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Is 'My Great Britain Budget Speech' a plan for economic renewal, political suicide or both?

By Tim Montgomerie
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Earlier this week I set out a plan for shock-and-awe Budget tax cuts. I also promised some ideas on growth measures. I set these out in a short film for today's Daily Politics programme:

While it's true that the Government is attempting many solid and important things (schools and welfare reflorm, deficit reduction, elected police chiefs, public sector transparency...) one thing matters more than any other and that's turbocharging the UK economy. One of the lessons of the NHS reforms is that voters won't buy the need for unsettling change if they are not first convinced that there's a problem to fix. I also think there's almost a bigger chance of selling a full monty reform programme than selling a half-hearted one.

Vince Cable was (unfortunately) correct when he suggested the Coalition had no compelling vision beyond deficit reduction. The Daily Politics video was my attempt to produce a first draft. The text I based the video on is pasted below...

"The biggest challenge facing Britain isn’t the deficit. Isn’t the Euro. It’s the rise of China and other new economies. Five years ago China had no hi-speed railways. Today it has more than Europe. It will soon have more than the whole world. Half of all degrees awarded in China, Singapore and Japan are for science and engineering - compared to under a third in Britain. The number of Chinese people registering innovations has risen by 1,000%. It's down by a quarter in Britain.

In the years ahead we will either compete with Brazil, Russia, India and China or many of our children won't have jobs. All of us will see our wages stagnate. If we are to compete I know what we need to do. Tough things. Unpopular things.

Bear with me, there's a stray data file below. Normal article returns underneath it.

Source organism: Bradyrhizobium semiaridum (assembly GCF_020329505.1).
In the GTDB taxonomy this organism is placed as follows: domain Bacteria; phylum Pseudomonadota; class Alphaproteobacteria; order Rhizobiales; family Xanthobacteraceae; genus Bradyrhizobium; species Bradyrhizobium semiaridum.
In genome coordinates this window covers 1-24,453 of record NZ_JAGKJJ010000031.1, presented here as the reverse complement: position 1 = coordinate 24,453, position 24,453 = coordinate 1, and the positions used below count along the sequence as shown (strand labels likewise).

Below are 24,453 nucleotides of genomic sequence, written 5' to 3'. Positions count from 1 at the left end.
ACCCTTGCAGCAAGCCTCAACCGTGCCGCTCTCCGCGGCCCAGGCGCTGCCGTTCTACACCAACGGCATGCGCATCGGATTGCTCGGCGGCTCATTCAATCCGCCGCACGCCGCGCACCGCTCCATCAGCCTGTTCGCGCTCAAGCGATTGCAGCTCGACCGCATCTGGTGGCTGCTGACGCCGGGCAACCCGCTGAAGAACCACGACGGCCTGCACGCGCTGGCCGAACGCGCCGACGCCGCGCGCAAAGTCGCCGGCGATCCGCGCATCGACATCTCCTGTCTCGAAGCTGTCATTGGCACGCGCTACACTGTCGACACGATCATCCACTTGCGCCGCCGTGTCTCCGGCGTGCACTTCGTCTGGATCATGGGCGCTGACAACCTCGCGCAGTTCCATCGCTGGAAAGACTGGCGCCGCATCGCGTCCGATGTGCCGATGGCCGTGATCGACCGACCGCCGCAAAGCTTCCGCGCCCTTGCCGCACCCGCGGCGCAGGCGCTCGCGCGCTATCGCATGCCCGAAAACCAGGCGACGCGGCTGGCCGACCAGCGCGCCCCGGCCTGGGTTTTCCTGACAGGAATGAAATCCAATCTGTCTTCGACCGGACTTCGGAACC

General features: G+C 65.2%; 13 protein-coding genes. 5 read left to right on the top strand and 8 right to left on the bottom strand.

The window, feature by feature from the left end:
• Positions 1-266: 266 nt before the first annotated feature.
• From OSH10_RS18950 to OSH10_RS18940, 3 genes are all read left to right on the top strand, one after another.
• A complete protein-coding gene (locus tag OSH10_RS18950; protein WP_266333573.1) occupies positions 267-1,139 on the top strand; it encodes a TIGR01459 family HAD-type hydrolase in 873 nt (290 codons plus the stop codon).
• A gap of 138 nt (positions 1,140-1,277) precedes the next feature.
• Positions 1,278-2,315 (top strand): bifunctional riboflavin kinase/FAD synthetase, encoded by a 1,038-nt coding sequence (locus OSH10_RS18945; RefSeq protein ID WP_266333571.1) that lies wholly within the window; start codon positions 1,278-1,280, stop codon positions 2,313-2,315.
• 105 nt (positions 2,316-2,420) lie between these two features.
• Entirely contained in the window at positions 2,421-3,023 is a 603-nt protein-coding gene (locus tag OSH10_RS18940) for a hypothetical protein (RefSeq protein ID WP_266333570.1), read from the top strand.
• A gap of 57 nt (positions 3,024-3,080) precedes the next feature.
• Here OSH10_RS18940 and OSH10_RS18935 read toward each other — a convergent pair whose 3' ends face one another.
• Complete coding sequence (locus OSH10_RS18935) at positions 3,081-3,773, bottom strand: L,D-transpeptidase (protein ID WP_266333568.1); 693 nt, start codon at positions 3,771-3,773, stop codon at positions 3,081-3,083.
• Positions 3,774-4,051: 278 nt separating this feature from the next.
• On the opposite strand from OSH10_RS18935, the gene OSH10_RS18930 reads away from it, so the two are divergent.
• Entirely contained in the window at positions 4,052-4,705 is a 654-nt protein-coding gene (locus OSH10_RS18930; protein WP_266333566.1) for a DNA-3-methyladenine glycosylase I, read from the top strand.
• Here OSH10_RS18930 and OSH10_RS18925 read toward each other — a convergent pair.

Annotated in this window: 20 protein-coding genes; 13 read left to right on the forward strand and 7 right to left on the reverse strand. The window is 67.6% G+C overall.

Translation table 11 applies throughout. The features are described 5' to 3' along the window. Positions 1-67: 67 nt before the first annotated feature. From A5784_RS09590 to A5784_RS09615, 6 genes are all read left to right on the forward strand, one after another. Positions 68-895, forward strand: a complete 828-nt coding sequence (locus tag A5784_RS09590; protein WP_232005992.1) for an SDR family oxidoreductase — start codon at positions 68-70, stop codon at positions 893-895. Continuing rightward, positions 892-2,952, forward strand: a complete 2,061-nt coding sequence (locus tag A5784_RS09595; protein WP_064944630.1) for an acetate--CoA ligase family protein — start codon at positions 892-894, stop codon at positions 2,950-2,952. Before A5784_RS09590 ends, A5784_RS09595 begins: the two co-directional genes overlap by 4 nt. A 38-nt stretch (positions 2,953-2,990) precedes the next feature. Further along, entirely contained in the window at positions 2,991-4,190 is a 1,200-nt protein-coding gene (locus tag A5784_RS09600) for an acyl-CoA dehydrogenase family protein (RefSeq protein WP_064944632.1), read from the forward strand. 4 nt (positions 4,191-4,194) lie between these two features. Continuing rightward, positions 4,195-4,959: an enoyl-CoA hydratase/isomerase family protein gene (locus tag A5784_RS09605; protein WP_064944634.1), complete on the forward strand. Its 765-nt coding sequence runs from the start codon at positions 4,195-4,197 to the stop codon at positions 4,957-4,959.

We need a new airport in the south east of England. We must replace employment laws that stop firms employing extra workers. We need to pay science teachers more than geography teachers, we need profit-making schools, privatised roads, a retirement age linked to average life expectancy.

I'm told by spin doctors and pollsters that these things are impossible because they are unpopular. But the unpopular thing for a politician can be the right thing for a country. And, you know what, there's no point sending an army into battle with only one weapon or dieting one day and binging the next. We either reform properly or not at all. Today, therefore, I'm announcing that I will enact not one of those unpopular economic reforms - not a few of them - but every single one of them. I want to fix Britain so we have a future as great as our past.

The choice at the next election will be huge. You can take the easy path with Labour. The path that will take this country downhill, towards unemployment, falling incomes and the steady emigration of our most talented people. Or come with me. My Great Britain Plan will be a climb but it will be a climb to more jobs, higher wages and sustained prosperity."

Discussion on the Daily Politics that followed my video:


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